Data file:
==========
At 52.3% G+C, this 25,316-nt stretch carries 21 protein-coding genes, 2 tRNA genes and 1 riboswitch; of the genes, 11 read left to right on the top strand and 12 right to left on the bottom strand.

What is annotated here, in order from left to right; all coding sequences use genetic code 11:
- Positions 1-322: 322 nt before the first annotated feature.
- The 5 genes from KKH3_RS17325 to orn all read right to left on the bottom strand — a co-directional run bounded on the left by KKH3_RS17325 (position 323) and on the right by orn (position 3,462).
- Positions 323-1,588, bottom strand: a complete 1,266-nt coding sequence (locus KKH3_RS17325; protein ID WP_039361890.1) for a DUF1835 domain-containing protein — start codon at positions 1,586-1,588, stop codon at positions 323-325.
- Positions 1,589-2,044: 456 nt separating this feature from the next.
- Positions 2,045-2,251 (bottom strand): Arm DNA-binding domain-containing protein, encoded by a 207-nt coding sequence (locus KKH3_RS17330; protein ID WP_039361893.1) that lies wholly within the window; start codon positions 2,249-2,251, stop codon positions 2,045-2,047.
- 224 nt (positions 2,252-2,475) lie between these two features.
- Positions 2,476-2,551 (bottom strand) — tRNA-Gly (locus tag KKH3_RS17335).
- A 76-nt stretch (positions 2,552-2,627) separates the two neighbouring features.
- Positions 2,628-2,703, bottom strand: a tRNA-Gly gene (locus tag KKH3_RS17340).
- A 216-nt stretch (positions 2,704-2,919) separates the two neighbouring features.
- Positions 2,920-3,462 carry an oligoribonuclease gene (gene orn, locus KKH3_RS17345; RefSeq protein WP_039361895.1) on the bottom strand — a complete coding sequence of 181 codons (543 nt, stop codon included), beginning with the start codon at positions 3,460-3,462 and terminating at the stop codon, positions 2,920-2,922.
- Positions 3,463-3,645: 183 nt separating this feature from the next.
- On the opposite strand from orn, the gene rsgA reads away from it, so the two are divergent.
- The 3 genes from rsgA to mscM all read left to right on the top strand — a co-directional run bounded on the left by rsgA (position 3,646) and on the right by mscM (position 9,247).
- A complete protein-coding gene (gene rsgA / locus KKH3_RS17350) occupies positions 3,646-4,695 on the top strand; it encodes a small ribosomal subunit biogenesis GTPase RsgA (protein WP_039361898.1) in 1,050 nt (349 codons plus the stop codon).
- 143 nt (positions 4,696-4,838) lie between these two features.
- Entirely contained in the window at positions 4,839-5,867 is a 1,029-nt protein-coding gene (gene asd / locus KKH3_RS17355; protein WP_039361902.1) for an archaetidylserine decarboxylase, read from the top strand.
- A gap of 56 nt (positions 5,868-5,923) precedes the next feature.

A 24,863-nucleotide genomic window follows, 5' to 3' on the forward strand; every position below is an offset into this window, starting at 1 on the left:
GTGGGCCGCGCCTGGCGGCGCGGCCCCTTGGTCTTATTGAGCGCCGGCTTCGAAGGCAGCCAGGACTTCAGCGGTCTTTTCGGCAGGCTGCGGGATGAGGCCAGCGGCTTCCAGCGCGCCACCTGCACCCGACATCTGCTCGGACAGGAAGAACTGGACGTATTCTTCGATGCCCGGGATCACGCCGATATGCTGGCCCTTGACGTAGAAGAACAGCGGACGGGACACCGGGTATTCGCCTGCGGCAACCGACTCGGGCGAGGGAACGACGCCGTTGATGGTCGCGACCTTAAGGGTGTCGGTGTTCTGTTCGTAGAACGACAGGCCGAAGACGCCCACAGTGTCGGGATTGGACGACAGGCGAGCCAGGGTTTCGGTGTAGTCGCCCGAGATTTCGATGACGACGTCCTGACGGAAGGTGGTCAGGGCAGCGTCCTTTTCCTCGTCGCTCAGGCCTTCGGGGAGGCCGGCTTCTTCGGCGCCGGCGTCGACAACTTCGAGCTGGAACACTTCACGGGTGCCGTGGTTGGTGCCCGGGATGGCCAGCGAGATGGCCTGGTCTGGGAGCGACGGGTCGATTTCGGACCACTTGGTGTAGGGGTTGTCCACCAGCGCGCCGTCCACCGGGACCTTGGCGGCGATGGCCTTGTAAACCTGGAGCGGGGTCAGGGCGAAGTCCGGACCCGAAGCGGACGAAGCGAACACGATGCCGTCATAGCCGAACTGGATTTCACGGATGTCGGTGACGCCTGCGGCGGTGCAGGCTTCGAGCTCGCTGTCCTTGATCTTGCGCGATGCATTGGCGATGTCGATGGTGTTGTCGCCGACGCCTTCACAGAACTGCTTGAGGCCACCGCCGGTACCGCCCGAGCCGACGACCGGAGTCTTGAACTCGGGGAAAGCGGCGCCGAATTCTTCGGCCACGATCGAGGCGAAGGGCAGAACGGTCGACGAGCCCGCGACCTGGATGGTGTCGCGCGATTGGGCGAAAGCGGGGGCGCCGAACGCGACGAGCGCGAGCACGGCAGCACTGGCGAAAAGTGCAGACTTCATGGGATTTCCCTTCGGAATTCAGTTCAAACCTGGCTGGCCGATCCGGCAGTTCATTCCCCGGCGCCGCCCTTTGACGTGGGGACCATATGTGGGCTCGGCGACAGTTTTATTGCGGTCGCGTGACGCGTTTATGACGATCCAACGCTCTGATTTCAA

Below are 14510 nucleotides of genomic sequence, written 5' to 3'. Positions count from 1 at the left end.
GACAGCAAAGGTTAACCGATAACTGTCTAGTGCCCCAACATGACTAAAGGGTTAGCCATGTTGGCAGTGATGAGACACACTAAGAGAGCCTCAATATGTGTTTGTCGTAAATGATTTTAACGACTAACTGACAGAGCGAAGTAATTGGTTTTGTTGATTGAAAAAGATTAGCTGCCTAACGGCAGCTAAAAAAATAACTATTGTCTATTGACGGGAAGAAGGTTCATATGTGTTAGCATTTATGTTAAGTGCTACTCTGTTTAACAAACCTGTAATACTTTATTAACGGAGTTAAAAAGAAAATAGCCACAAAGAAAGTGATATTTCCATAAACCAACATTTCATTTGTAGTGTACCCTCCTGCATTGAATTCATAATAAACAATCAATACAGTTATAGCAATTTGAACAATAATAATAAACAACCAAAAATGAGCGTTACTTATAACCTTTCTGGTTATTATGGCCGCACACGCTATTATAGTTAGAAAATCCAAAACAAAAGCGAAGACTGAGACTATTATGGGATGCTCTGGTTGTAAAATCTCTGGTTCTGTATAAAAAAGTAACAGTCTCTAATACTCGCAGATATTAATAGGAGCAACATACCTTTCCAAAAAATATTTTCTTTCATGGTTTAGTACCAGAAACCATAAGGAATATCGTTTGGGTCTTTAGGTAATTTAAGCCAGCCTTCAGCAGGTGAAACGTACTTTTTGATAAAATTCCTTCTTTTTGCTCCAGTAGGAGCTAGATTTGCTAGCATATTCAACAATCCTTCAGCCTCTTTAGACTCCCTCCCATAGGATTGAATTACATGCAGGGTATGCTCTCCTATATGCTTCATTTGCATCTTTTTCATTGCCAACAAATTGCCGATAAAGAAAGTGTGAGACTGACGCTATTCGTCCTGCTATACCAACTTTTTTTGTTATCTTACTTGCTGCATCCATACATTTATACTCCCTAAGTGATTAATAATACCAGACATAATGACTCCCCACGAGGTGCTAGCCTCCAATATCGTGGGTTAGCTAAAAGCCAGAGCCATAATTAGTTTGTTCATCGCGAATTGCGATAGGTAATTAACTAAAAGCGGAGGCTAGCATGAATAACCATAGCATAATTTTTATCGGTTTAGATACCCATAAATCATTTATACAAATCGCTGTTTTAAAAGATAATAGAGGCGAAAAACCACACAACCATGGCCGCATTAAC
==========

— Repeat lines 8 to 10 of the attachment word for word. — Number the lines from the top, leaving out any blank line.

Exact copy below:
- 224 nt (positions 2,252-2,475) lie between these two features.
- Positions 2,476-2,551 (bottom strand) — tRNA-Gly (locus tag KKH3_RS17335).
- A 76-nt stretch (positions 2,552-2,627) separates the two neighbouring features.